How To Win Your DWI Case When Faced With A Failed Sobriety Test
Fail your sobriety test, and you will be arrested for a DWI; there are no two ways about it, and that is why most people decline the test.
Most prosecutors will try and milk the cow that failed or refused SFST arguing that the accused refused to take the SFST (Standardized Field Sobriety Test) because they were drunk and knew they would not pass the test.
For the defense side, the line of argument is geared towards convincing the jury that the field sobriety tests are illogical because people are bound to fail them, be they drunk or sober. In short, the defense team will strive to prove the tests are biased and thus give the accused a fighting chance in the face of evidence such as a bad SFST video. Well, with the assistance of an experienced DWI lawyer, even a failed SFST can be defended in court.
Below are some of the effective ways of defending you against a failed SFST in a DWI case:
1. The HGN Test
The HGN (Horizontal Gaze and Nystagmus) test has its foundations comically aligned to the slogan “here goes nothing,” which DWI guru Jim Butler likes using when in front of the jury.
Few police officers can correctly administer the HGN test primarily because a majority of them never learned the right way of doing it; as such, only 5 out of 100 of such exams are done correctly. If an office that does not know how to administer the test correctly teaches fellow officers, then they are all going to get it wrong. At times, a police officer may have been taught how to go about it the right way, but some become lazy and fail to adhere to what they were taught.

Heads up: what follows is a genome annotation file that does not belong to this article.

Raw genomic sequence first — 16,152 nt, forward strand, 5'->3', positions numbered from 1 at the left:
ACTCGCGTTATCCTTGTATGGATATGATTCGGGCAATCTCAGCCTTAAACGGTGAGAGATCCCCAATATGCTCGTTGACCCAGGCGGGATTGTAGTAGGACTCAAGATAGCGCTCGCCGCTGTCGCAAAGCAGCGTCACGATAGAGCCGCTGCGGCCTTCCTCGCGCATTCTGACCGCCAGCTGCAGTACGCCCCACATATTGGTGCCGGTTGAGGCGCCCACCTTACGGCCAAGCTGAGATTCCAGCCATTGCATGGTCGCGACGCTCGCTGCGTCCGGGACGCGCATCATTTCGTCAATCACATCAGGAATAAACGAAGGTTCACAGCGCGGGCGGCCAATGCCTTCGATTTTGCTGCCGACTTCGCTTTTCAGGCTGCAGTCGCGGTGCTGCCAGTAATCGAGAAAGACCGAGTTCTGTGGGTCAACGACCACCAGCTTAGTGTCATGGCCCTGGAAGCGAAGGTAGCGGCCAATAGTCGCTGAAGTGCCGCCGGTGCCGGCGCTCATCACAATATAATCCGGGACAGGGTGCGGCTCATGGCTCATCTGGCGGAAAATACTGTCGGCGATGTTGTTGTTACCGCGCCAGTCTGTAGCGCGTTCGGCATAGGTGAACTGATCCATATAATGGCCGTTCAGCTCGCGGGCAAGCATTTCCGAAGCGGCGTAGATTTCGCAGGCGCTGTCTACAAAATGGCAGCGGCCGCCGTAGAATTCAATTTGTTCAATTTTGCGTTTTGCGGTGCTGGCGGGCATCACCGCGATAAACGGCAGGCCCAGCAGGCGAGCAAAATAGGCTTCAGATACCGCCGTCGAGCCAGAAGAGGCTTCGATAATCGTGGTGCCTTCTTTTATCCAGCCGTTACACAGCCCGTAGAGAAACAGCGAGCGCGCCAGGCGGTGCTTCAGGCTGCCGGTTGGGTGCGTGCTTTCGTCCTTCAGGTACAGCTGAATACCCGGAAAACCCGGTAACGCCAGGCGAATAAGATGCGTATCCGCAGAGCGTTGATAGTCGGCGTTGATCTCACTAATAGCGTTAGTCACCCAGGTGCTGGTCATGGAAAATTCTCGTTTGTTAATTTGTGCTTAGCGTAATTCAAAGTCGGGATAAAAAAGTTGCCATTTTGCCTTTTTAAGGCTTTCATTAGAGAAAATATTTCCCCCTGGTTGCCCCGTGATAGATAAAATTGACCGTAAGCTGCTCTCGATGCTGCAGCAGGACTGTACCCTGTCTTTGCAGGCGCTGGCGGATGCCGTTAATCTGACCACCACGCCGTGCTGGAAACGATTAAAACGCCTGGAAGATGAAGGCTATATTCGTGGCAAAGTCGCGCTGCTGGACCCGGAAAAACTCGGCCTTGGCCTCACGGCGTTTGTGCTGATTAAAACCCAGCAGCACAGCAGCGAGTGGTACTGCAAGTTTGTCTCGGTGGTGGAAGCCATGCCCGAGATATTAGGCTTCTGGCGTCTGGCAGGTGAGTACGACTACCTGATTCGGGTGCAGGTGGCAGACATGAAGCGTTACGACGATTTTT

Moreover, failing the HGN test can also be attributed to other reasons that can be biological, medical, or environmental thus having little to do with your alcohol consumption. Unfortunately, the police, as well as the prosecution, will not consider such things during the DWI case. That means that you are most likely going to jail because your eyes jerk during the HGN test, irrespective of the actual cause.
2. The Walk And Turn
For this particular test, you are required to stand heel to toe and have your arms at your side. You are then asked to put one foot in front of the other, heel to toe while maintaining your arms at your side and not losing the heel-to-toe footing. The entire process can last more than ninety seconds as the office tries to explain the instructions for the test, all the while fatigue is building up.
Make the, unfortunately, mistake of stepping out of the expected position and the police will use that as evidence when charging you with DWI. To beat the charges of intoxication, you will need to present two things are shown errors in the process. Moreover, the heel and toe must not be in a position that exceeds half an inch; such a position is hard to keep on the side of the road especially when you are standing on gravel. It also is not easy to maintain it if the police are blinding you with a flashlight, or if an 18-wheeler drives by unexpectedly.